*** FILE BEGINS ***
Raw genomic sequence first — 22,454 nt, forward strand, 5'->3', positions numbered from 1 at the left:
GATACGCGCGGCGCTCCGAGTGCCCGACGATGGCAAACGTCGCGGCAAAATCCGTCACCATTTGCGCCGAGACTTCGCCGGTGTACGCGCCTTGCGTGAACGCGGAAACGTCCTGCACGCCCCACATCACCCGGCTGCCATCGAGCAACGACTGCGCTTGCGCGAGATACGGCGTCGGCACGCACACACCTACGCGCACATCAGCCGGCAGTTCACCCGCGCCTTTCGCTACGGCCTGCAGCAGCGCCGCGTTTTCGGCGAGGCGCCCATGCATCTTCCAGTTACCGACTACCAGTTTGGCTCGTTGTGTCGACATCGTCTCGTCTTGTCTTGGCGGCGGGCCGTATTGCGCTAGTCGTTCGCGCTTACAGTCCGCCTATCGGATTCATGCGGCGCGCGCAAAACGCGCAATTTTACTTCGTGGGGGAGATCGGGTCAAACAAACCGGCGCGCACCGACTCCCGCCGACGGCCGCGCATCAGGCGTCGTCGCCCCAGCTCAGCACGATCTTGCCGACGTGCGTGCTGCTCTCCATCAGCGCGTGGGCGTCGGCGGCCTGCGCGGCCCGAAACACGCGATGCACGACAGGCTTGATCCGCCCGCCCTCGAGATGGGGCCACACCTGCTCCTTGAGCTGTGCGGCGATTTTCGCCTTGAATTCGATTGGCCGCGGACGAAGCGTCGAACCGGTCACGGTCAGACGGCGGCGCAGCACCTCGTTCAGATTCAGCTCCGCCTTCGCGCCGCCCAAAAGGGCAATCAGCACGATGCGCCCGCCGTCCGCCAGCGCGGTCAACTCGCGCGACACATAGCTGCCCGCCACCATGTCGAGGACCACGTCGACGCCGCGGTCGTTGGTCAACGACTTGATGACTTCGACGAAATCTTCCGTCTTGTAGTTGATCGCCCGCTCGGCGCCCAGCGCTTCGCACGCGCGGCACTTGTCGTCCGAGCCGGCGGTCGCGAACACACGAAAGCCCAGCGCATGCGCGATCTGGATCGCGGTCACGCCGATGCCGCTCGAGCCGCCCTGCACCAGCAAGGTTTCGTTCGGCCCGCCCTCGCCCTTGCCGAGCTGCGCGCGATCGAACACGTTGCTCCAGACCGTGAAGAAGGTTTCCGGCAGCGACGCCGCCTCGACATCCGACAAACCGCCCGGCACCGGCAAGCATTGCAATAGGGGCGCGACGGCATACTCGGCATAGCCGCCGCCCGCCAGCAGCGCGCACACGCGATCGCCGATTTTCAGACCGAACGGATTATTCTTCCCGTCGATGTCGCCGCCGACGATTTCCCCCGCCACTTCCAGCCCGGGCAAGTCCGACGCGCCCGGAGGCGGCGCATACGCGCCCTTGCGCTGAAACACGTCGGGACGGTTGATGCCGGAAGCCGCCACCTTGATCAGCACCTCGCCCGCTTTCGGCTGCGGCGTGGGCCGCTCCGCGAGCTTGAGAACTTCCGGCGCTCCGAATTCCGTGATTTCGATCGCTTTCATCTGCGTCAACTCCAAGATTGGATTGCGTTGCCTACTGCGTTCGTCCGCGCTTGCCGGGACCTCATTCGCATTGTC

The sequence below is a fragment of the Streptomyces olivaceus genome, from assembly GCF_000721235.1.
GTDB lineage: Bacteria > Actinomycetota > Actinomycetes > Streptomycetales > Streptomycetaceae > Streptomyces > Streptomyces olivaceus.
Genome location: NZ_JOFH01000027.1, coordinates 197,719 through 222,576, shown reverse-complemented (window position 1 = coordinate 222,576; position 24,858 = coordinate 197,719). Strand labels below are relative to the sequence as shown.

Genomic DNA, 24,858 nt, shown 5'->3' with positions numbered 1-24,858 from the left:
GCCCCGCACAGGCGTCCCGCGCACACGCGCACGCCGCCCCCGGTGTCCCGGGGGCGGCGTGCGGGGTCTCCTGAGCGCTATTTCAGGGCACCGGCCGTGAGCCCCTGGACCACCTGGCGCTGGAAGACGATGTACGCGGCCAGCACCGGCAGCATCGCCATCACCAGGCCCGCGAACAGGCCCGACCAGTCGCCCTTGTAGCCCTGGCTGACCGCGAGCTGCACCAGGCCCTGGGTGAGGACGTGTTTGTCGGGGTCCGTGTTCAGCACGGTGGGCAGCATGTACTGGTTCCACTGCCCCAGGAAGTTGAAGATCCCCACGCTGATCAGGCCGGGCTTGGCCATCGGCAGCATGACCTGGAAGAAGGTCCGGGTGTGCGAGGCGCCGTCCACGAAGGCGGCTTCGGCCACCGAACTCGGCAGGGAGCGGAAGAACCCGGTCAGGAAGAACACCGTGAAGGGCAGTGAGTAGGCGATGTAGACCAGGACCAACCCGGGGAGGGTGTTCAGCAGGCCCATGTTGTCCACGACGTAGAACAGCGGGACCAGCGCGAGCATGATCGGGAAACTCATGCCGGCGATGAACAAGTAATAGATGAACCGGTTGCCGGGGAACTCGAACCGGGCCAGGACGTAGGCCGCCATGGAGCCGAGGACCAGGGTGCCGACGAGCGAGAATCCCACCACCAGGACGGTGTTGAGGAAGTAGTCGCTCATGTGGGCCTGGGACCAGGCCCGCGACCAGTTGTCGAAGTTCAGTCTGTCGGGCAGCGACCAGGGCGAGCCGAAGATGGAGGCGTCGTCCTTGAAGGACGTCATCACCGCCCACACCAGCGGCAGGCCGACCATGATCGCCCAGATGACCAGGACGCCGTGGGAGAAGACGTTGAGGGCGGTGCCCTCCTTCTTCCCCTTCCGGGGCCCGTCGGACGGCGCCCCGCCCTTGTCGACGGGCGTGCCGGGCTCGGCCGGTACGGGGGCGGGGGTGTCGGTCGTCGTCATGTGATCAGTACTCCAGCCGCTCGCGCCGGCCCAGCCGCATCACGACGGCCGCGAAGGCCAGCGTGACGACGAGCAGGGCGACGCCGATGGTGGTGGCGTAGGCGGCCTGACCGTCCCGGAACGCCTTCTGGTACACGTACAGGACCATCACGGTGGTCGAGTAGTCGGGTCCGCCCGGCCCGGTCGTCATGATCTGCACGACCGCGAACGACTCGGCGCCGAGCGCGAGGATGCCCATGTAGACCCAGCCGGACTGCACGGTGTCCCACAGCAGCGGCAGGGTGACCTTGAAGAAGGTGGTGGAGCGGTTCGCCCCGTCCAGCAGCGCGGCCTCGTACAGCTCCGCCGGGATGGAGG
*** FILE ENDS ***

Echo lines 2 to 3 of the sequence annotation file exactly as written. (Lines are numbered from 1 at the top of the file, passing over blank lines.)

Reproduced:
GATACGCGCGGCGCTCCGAGTGCCCGACGATGGCAAACGTCGCGGCAAAATCCGTCACCATTTGCGCCGAGACTTCGCCGGTGTACGCGCCTTGCGTGAACGCGGAAACGTCCTGCACGCCCCACATCACCCGGCTGCCATCGAGCAACGACTGCGCTTGCGCGAGATACGGCGTCGGCACGCACACACCTACGCGCACATCAGCCGGCAGTTCACCCGCGCCTTTCGCTACGGCCTGCAGCAGCGCCGCGTTTTCGGCGAGGCGCCCATGCATCTTCCAGTTACCGACTACCAGTTTGGCTCGTTGTGTCGACATCGTCTCGTCTTGTCTTGGCGGCGGGCCGTATTGCGCTAGTCGTTCGCGCTTACAGTCCGCCTATCGGATTCATGCGGCGCGCGCAAAACGCGCAATTTTACTTCGTGGGGGAGATCGGGTCAAACAAACCGGCGCGCACCGACTCCCGCCGACGGCCGCGCATCAGGCGTCGTCGCCCCAGCTCAGCACGATCTTGCCGACGTGCGTGCTGCTCTCCATCAGCGCGTGGGCGTCGGCGGCCTGCGCGGCCCGAAACACGCGATGCACGACAGGCTTGATCCGCCCGCCCTCGAGATGGGGCCACACCTGCTCCTTGAGCTGTGCGGCGATTTTCGCCTTGAATTCGATTGGCCGCGGACGAAGCGTCGAACCGGTCACGGTCAGACGGCGGCGCAGCACCTCGTTCAGATTCAGCTCCGCCTTCGCGCCGCCCAAAAGGGCAATCAGCACGATGCGCCCGCCGTCCGCCAGCGCGGTCAACTCGCGCGACACATAGCTGCCCGCCACCATGTCGAGGACCACGTCGACGCCGCGGTCGTTGGTCAACGACTTGATGACTTCGACGAAATCTTCCGTCTTGTAGTTGATCGCCCGCTCGGCGCCCAGCGCTTCGCACGCGCGGCACTTGTCGTCCGAGCCGGCGGTCGCGAACACACGAAAGCCCAGCGCATGCGCGATCTGGATCGCGGTCACGCCGATGCCGCTCGAGCCGCCCTGCACCAGCAAGGTTTCGTTCGGCCCGCCCTCGCCCTTGCCGAGCTGCGCGCGATCGAACACGTTGCTCCAGACCGTGAAGAAGGTTTCCGGCAGCGACGCCGCCTCGACATCCGACAAACCGCCCGGCACCGGCAAGCATTGCAATAGGGGCGCGACGGCATACTCGGCATAGCCGCCGCCCGCCAGCAGCGCGCACACGCGATCGCCGATTTTCAGACCGAACGGATTATTCTTCCCGTCGATGTCGCCGCCGACGATTTCCCCCGCCACTTCCAGCCCGGGCAAGTCCGACGCGCCCGGAGGCGGCGCATACGCGCCCTTGCGCTGAAACACGTCGGGACGGTTGATGCCGGAAGCCGCCACCTTGATCAGCACCTCGCCCGCTTTCGGCTGCGGCGTGGGCCGCTCCGCGAGCTTGAGAACTTCCGGCGCTCCGAATTCCGTGATTTCGATCGCTTTCATCTGCGTCAACTCCAAGATTGGATTGCGTTGCCTACTGCGTTCGTCCGCGCTTGCCGGGACCTCATTCGCATTGTC

The sequence below is a fragment of the Streptomyces olivaceus genome, from assembly GCF_000721235.1.